As you might expect, olives grown in cooler areas where there is more moisture (rainfall and dew) exhibit leaner, more restrained characteristics.  This doesn’t however mean that great oil can now be made in Iceland – you need a minimum amount of sunshine to make your Extra Virgin Olive Oil taste remarkable, similarly to tomatoes or stone fruit.

Olive trees are sensitive to winter freeze (the Casaliva cultivar is more resistant to cold, hence being grown in the Garda region).  It is also easier to farm organically where the climate is more stable and less chemical sprays are required to keep the trees healthy.



Here’s the thing – all olives are green.  When they become fully mature, they turn black.
Olive maturity at the time of harvest is a major factor in flavour and quality: olives harvested earlier (green olives) feature more bitter, grassy characteristics, with lower yields and with the highest anti-oxidant content.  The oil is a much more intense green colour and has a longer shelf-life.  In terms of production, milling can take longer with green olives (a longer malaxation - the action of slowly churning milled olives to release droplets of oil - is needed and can be more complicated) but the results are far superior!  Don’t choose olive oil from over mature fruit: it lacks all the potential goodness and flavour.



People who care passionately about what they make and follow it personally every day have the capacity to create products with far higher quality, with integrity, and that taste of where they come from.  They are also able to do this by caring for the environment they inhabit.


This box contains 6 bottles of extra virgin olive oil made exclusively by Frantoio di Riva from groves on the banks of lake Garda.

Frantoio di Riva, 46°PARALLELO green label x 3 bottles (50cl)
Frantoio di Riva, 46°PARALLELO organic white label x 1 bottle (50cl)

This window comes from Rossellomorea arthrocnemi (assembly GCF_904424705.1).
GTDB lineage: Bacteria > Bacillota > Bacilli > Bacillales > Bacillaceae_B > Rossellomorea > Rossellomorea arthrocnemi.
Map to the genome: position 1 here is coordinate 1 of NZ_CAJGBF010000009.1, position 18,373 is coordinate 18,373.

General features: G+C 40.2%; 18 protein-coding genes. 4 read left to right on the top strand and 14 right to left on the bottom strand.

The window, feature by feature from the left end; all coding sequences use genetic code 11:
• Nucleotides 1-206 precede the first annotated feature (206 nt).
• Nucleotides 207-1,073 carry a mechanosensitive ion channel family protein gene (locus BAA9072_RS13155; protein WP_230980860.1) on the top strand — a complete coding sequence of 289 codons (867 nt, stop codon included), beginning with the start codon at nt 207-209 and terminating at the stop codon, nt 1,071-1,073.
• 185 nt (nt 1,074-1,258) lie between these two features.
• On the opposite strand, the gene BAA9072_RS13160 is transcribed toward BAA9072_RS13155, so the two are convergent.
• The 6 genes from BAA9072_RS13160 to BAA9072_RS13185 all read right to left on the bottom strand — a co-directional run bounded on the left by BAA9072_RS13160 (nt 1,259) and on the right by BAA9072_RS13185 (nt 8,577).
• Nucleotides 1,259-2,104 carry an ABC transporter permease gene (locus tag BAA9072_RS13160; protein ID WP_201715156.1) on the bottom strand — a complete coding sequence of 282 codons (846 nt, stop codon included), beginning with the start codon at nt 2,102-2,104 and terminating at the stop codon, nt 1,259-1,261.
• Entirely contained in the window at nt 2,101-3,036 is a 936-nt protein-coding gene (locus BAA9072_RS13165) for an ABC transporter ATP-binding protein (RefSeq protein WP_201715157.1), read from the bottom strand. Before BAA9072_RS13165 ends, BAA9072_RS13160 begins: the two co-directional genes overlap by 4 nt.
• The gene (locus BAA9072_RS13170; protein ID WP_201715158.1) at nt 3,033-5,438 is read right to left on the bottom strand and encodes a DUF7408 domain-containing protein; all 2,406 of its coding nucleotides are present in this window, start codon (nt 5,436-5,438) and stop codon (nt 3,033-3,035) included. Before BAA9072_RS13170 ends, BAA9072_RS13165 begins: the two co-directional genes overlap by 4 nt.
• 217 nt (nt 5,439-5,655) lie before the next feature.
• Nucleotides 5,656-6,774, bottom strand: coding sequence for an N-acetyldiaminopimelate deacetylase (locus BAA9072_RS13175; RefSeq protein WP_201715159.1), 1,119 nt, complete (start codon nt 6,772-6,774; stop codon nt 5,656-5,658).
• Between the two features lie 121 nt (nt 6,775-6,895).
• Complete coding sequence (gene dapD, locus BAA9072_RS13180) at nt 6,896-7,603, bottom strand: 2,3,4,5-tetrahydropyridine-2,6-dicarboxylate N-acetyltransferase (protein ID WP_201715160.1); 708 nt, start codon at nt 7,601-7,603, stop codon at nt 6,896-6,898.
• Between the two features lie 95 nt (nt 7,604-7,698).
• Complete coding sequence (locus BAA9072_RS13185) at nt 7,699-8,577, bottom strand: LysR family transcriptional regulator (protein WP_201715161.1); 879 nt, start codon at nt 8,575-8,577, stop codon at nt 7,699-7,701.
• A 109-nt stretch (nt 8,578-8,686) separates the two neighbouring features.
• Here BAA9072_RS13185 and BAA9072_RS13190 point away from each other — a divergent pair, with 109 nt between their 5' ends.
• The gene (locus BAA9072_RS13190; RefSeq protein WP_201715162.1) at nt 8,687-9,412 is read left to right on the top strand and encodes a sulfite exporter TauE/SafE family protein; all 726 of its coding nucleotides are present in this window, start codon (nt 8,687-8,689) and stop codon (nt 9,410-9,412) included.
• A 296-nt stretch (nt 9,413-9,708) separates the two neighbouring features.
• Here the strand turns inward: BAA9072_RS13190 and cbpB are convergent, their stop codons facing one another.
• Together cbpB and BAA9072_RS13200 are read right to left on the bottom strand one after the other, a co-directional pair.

Frantoio di Riva, 46°PARALLELO blue label x 1 bottle (50cl)
Frantoio di Riva, ULIVA Garda Trentino DOP x 1 bottle (50cl)

Melanzane alla Parmigiana

Frantoio De Carlo, Tenuta Torre di Mossa

We love this dish served with crusty bread and a green salad and accompanied by a chilled glass of Vermentino.  It seems perfect for those evenings when you begin eating outdoors as spring fades to summer.


2 medium aubergines

2 tbsp extra virgin olive oil

2 garlic cloves peeled and finely chopped

5 ripe tomatoes, skinned and chopped or 400g passata

300g mozzarella, sliced


50g grated parmesan

Which EVOO to use?

Aubergines adore Puglian olive oil with its luscious texture and buttery character and for this reason we chose Tenuta Torre di Mossa from Frantoio De Carlo for this dish.  From a single parcel of land this monocultivar Coratina is extremely rich in antioxidants and features a broad selection of aromatic herbs plus ample peppery spice on the finish.


1.   Slice the aubergines and lay out on a board covered with kitchen paper.  Sprinkle with salt and then lay further paper on top and weigh down with a heavy chopping board.  Leave for 30 minutes to allow the bitter juices to be drawn out.  Preheat the over to 180C.

2.  For the tomato sauce, you can use a tin or jar of passata if you’re stretched for time, otherwise you can just make a quick sauce by heating the oil and adding the garlic, once you begin to smell it, add the tomatoes and season with salt, pepper and oregano.  Simmer for 15 minutes.

3. We prefer to roast rather than deep fry the aubergines; it uses less oil and seems to give better results for our palate.  Once you have patted dry the slices of aubergine, lay them on baking sheets and brush with oil on both sides.  Roast for around 20 minutes until they have taken a light colour.

4. Layer your ingredients in an oven dish: tomato sauce – aubergine – mozzarella.  You will probably manage 2 or 3 layers.  Sprinkle the top with parmesan.

5. Cover with tin foil for the first 15 minutes of cooking time then remove the foil and bake for a further 15 minutes until the top is golden.